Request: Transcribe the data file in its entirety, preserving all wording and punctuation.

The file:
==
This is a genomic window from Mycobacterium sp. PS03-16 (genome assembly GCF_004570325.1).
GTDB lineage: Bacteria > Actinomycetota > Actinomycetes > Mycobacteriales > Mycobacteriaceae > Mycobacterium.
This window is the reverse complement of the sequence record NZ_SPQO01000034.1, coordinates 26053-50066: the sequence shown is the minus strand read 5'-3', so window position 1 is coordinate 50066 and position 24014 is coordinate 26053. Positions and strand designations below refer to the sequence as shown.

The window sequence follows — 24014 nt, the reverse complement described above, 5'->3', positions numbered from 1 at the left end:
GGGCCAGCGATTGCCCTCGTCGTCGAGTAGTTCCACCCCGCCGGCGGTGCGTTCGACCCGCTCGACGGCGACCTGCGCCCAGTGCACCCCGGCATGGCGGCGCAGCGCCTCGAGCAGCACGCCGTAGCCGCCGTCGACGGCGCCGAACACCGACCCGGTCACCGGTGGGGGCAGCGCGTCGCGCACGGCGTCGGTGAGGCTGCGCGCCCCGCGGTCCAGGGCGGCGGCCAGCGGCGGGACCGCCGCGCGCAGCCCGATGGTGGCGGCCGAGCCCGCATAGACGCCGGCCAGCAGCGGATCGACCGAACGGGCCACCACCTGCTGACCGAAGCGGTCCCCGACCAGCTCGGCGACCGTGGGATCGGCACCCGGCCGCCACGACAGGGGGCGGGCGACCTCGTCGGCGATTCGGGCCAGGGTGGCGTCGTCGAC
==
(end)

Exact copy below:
This is a genomic window from Mycobacterium sp. PS03-16 (genome assembly GCF_004570325.1).
GTDB lineage: Bacteria > Actinomycetota > Actinomycetes > Mycobacteriales > Mycobacteriaceae > Mycobacterium.
This window is the reverse complement of the sequence record NZ_SPQO01000034.1, coordinates 26053-50066: the sequence shown is the minus strand read 5'-3', so window position 1 is coordinate 50066 and position 24014 is coordinate 26053. Positions and strand designations below refer to the sequence as shown.

The window sequence follows — 24014 nt, the reverse complement described above, 5'->3', positions numbered from 1 at the left end:
GGGCCAGCGATTGCCCTCGTCGTCGAGTAGTTCCACCCCGCCGGCGGTGCGTTCGACCCGCTCGACGGCGACCTGCGCCCAGTGCACCCCGGCATGGCGGCGCAGCGCCTCGAGCAGCACGCCGTAGCCGCCGTCGACGGCGCCGAACACCGACCCGGTCACCGGTGGGGGCAGCGCGTCGCGCACGGCGTCGGTGAGGCTGCGCGCCCCGCGGTCCAGGGCGGCGGCCAGCGGCGGGACCGCCGCGCGCAGCCCGATGGTGGCGGCCGAGCCCGCATAGACGCCGGCCAGCAGCGGATCGACCGAACGGGCCACCACCTGCTGACCGAAGCGGTCCCCGACCAGCTCGGCGACCGTGGGATCGGCACCCGGCCGCCACGACAGGGGGCGGGCGACCTCGTCGGCGATTCGGGCCAGGGTGGCGTCGTCGAC